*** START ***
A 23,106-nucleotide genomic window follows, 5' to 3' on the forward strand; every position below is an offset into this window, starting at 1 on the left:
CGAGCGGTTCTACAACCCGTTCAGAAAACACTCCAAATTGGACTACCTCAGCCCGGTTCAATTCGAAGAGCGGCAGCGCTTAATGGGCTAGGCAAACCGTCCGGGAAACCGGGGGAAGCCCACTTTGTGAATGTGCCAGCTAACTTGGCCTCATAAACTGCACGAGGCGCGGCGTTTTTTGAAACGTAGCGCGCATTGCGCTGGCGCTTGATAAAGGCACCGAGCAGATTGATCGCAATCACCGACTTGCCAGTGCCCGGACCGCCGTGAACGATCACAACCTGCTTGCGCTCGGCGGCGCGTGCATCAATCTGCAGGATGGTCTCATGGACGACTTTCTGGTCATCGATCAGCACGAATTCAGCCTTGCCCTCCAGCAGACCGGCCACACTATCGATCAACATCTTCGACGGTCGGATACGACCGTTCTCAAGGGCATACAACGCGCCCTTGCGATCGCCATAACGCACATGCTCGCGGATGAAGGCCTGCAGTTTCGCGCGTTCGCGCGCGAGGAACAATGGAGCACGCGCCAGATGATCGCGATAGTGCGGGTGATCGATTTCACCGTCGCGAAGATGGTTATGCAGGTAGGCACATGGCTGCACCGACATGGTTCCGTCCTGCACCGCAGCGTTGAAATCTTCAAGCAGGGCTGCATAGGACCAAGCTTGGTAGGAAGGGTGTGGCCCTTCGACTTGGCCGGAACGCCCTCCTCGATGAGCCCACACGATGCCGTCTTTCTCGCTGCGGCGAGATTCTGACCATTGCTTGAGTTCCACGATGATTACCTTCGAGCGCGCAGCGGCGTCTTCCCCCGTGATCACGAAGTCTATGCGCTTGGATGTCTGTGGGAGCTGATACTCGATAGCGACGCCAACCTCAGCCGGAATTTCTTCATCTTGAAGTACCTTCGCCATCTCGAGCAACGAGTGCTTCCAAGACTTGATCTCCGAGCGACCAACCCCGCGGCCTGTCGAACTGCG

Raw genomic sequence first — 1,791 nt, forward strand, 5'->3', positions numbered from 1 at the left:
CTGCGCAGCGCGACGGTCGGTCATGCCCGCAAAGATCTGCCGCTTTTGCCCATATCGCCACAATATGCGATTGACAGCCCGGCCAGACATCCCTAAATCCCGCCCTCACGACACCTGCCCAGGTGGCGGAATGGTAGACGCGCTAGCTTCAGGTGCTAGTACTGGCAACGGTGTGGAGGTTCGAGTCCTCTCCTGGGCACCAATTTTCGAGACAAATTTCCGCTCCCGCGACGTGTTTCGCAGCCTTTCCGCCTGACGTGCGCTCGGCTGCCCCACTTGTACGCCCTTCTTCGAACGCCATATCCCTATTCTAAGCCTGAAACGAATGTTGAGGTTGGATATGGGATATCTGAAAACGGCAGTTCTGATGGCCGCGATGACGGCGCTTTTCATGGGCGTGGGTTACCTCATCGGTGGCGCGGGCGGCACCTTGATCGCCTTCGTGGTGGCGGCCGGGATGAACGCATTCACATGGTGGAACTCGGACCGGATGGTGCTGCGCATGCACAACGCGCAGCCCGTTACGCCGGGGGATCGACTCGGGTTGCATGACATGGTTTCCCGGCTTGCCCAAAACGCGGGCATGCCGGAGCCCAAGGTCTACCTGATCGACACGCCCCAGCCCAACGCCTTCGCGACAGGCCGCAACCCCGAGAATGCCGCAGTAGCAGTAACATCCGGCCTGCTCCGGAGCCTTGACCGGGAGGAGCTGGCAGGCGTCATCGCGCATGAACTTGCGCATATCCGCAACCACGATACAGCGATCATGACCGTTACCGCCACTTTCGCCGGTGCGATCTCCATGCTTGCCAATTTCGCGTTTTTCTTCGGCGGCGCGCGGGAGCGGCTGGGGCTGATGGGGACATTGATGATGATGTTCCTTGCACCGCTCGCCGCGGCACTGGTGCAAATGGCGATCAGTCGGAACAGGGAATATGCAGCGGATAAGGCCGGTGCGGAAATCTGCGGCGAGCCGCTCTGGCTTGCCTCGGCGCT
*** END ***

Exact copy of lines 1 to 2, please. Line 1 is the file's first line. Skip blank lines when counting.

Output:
A 23,106-nucleotide genomic window follows, 5' to 3' on the forward strand; every position below is an offset into this window, starting at 1 on the left:
CGAGCGGTTCTACAACCCGTTCAGAAAACACTCCAAATTGGACTACCTCAGCCCGGTTCAATTCGAAGAGCGGCAGCGCTTAATGGGCTAGGCAAACCGTCCGGGAAACCGGGGGAAGCCCACTTTGTGAATGTGCCAGCTAACTTGGCCTCATAAACTGCACGAGGCGCGGCGTTTTTTGAAACGTAGCGCGCATTGCGCTGGCGCTTGATAAAGGCACCGAGCAGATTGATCGCAATCACCGACTTGCCAGTGCCCGGACCGCCGTGAACGATCACAACCTGCTTGCGCTCGGCGGCGCGTGCATCAATCTGCAGGATGGTCTCATGGACGACTTTCTGGTCATCGATCAGCACGAATTCAGCCTTGCCCTCCAGCAGACCGGCCACACTATCGATCAACATCTTCGACGGTCGGATACGACCGTTCTCAAGGGCATACAACGCGCCCTTGCGATCGCCATAACGCACATGCTCGCGGATGAAGGCCTGCAGTTTCGCGCGTTCGCGCGCGAGGAACAATGGAGCACGCGCCAGATGATCGCGATAGTGCGGGTGATCGATTTCACCGTCGCGAAGATGGTTATGCAGGTAGGCACATGGCTGCACCGACATGGTTCCGTCCTGCACCGCAGCGTTGAAATCTTCAAGCAGGGCTGCATAGGACCAAGCTTGGTAGGAAGGGTGTGGCCCTTCGACTTGGCCGGAACGCCCTCCTCGATGAGCCCACACGATGCCGTCTTTCTCGCTGCGGCGAGATTCTGACCATTGCTTGAGTTCCACGATGATTACCTTCGAGCGCGCAGCGGCGTCTTCCCCCGTGATCACGAAGTCTATGCGCTTGGATGTCTGTGGGAGCTGATACTCGATAGCGACGCCAACCTCAGCCGGAATTTCTTCATCTTGAAGTACCTTCGCCATCTCGAGCAACGAGTGCTTCCAAGACTTGATCTCCGAGCGACCAACCCCGCGGCCTGTCGAACTGCG